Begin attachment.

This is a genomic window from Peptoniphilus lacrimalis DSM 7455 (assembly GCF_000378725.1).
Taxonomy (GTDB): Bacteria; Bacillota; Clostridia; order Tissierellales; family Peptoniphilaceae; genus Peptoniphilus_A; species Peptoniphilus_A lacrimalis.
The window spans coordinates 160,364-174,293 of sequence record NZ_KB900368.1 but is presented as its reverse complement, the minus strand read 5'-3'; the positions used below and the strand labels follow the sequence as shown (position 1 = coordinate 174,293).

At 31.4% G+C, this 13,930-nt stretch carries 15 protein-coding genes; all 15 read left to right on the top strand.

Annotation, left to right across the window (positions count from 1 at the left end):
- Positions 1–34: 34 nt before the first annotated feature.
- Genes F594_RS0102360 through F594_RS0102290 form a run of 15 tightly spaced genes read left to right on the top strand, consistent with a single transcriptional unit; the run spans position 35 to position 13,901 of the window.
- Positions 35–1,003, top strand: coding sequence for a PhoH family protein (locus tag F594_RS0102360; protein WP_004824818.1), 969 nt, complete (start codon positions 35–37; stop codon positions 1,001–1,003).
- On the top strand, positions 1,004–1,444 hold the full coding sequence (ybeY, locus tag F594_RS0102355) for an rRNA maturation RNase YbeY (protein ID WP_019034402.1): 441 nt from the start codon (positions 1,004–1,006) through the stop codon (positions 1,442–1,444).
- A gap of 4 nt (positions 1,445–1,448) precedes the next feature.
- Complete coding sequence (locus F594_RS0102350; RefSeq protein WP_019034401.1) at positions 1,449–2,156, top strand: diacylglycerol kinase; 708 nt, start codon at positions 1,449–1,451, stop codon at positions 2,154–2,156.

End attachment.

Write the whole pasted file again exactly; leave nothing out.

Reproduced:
This is a genomic window from Peptoniphilus lacrimalis DSM 7455 (assembly GCF_000378725.1).
Taxonomy (GTDB): Bacteria; Bacillota; Clostridia; order Tissierellales; family Peptoniphilaceae; genus Peptoniphilus_A; species Peptoniphilus_A lacrimalis.
The window spans coordinates 160,364-174,293 of sequence record NZ_KB900368.1 but is presented as its reverse complement, the minus strand read 5'-3'; the positions used below and the strand labels follow the sequence as shown (position 1 = coordinate 174,293).

At 31.4% G+C, this 13,930-nt stretch carries 15 protein-coding genes; all 15 read left to right on the top strand.

Annotation, left to right across the window (positions count from 1 at the left end):
- Positions 1–34: 34 nt before the first annotated feature.
- Genes F594_RS0102360 through F594_RS0102290 form a run of 15 tightly spaced genes read left to right on the top strand, consistent with a single transcriptional unit; the run spans position 35 to position 13,901 of the window.
- Positions 35–1,003, top strand: coding sequence for a PhoH family protein (locus tag F594_RS0102360; protein WP_004824818.1), 969 nt, complete (start codon positions 35–37; stop codon positions 1,001–1,003).
- On the top strand, positions 1,004–1,444 hold the full coding sequence (ybeY, locus tag F594_RS0102355) for an rRNA maturation RNase YbeY (protein ID WP_019034402.1): 441 nt from the start codon (positions 1,004–1,006) through the stop codon (positions 1,442–1,444).
- A gap of 4 nt (positions 1,445–1,448) precedes the next feature.
- Complete coding sequence (locus F594_RS0102350; RefSeq protein WP_019034401.1) at positions 1,449–2,156, top strand: diacylglycerol kinase; 708 nt, start codon at positions 1,449–1,451, stop codon at positions 2,154–2,156.